Indonesia’s tuna catch is under tight regulation for sustainability to keep the wild stock from declining.
Strategy to Help Indonesia’s Tuna Catch from Dropping
Compared to other countries, Indonesia’s tuna catch is by far the largest every year. The government has implemented a short-term harvest approach for the past four years. It includes harvest regulations and monitoring skipjack, bigeye, and yellowfin tuna. However, the country’s fisheries ministry stated that a particular nationwide harvest method would be critical for keeping the natural resources from diminishing.
The organized tuna catch scheme will likewise help the government’s current drive to attain sustainability accreditation for its fisheries. Additionally, it aims to open them to the burgeoning worldwide demand for eco-labeled seafood. Considerably, Indonesia’s tuna catch relies on the Asian country’s small-scale handline fishers. The said verification upholds the access of Indonesia’s tuna products to the global market.
Indonesia Leads Global Tuna Fishery
Indonesia tops the yearly global tuna fishery valued at over $40 billion. Based on the government’s data, the country snatched an average of over 628,000 metric tons of fish from 2012 to 2018.
Some analysts honored the projected inception of a nationwide tuna harvest system. A possible regulation could apply to a specific area with a stock that drops below 40% in its natural level. For this reason, a fishery manager will enforce a closed season of a hundred days.
“Formalizing a harvest strategy is one way to show progress towards [sustainability] certification, and therefore these two concepts are closely linked. The challenge for Indonesia, of course, is to demonstrate positive impact at sea, based on actual data and sound analysis,” said Peter Mous, director of the sustainable fisheries program at Bali-based NGO Yayasan Konservasi Alam Nusantara (YKAN).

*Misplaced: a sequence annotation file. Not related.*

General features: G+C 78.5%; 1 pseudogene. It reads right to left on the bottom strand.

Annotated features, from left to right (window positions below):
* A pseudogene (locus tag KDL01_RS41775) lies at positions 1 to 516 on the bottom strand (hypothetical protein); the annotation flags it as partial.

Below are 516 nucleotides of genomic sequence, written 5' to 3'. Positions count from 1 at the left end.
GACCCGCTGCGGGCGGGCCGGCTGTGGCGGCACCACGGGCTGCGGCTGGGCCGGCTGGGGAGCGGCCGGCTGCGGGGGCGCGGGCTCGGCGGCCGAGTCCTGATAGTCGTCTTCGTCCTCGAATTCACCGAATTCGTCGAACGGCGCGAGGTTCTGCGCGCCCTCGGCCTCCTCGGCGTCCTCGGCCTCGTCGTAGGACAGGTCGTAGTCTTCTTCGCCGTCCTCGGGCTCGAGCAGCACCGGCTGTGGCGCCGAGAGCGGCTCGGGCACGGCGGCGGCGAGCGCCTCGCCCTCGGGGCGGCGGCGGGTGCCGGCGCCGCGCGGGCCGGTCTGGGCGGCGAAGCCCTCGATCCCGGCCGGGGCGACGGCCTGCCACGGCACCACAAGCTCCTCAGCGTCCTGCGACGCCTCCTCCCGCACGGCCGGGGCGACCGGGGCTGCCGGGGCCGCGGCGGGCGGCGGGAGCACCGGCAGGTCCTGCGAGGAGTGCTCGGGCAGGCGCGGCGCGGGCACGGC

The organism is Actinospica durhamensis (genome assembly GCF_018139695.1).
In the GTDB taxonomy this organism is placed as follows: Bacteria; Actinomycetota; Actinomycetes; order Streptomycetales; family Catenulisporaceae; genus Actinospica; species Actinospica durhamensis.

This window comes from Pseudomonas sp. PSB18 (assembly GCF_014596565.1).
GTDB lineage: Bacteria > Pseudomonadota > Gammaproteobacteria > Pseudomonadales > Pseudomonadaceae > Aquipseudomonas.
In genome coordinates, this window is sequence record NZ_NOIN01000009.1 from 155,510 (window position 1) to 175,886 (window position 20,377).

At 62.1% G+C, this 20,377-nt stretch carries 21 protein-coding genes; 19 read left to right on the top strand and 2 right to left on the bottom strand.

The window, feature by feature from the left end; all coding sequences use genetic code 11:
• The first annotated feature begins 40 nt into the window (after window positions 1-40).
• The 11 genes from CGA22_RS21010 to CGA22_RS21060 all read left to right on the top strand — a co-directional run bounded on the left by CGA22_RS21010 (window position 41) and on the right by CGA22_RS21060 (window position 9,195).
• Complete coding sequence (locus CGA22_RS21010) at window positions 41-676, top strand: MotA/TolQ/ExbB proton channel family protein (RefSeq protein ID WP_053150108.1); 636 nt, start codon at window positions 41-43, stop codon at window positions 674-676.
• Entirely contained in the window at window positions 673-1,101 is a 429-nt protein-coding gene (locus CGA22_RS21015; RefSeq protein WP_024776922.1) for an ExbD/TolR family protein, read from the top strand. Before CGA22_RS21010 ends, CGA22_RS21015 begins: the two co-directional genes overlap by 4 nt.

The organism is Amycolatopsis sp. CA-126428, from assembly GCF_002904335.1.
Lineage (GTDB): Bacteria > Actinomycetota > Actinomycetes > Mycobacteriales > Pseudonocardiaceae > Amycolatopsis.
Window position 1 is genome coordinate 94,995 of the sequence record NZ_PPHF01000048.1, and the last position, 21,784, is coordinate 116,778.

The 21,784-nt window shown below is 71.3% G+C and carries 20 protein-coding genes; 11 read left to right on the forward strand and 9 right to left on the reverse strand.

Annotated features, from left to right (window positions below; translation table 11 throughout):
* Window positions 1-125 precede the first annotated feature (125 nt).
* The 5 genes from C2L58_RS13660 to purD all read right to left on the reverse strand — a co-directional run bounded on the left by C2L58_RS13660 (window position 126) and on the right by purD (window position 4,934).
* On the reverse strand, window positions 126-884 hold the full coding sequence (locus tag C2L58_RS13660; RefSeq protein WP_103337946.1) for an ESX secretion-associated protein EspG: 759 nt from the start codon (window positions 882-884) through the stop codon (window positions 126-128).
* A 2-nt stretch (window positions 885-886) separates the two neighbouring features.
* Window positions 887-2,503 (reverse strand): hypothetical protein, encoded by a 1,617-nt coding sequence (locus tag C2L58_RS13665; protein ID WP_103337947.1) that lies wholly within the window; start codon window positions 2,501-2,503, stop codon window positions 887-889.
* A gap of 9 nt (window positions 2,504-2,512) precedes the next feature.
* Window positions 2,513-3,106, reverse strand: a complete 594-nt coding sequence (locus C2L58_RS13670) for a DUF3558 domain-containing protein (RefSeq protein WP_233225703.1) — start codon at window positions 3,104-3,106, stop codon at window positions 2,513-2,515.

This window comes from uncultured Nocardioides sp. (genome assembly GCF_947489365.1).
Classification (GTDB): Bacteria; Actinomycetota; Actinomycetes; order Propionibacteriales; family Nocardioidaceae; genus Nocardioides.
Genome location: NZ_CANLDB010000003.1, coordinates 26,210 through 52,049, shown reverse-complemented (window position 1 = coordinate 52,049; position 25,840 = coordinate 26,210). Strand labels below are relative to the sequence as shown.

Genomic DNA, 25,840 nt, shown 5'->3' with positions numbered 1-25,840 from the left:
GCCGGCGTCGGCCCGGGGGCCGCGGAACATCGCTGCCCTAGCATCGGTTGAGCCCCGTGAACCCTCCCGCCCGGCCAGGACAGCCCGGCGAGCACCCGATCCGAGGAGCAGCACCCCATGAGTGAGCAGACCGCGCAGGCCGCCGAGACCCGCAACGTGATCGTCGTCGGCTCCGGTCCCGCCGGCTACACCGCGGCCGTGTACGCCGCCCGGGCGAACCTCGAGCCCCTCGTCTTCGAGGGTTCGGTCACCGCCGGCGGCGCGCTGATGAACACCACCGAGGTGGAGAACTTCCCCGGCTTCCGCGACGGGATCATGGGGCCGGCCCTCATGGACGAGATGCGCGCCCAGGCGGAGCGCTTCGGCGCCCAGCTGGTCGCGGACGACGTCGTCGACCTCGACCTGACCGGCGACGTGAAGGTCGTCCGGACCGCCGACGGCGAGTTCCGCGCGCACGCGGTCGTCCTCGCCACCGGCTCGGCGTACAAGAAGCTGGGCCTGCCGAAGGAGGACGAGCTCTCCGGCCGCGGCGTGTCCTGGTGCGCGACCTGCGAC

Longline Fishing Fleet Expansion of Indonesia’s Tuna Catch
Indonesia plans to expand its longline fishing fleet in the high seas. It’s a part of the nation’s plan for a world-leading sustainable tuna fishery by 2025. Moreover, the progression is a part of the endeavor to utilize the additional harvest quota that regional fisheries management organizations (RFMOs) gave to the country. These organizations include the Inter-Atlantic Tropical Tuna Commission, Indian Ocean Tuna Commission, Commission for the Conservation of Southern Bluefin Tuna, and Western Central Pacific Fisheries Commission.
Indonesia continues to develop a high-sea tuna fleet following the ban of foreign fishing vessels from catching in the country’s waters. Figures from the fisheries ministry exhibit the number of approved tuna vessels bigger than 30 gross tonnages almost rocketed to 664 from 2017 to 2020.
Along with the said aspirations, Indonesia plans to regulate the number of operating fish aggregating devices. It also wants to temporarily suspend tuna fishing in the Banda Sea to protect juveniles. Lastly, the government wants to minimize the vessels’ carbon footprint. The Pacific and Indian oceans’ fishing grounds, which Indonesia dominates, are already completely preyed on. Several different tuna species are at risk of overfishing.
Handline Yellowfin Tuna Fishing
The handline yellowfin fishing comprises approximately 2% of Indonesia’s tuna catch regularly. This fishing method has nearly no bycatch, meaning catching a species while fishing for another. Bycatch, including sharks and sea turtles, are just minimal. It doesn’t reach the seabed, thus, has no adverse effect on marine habitat.
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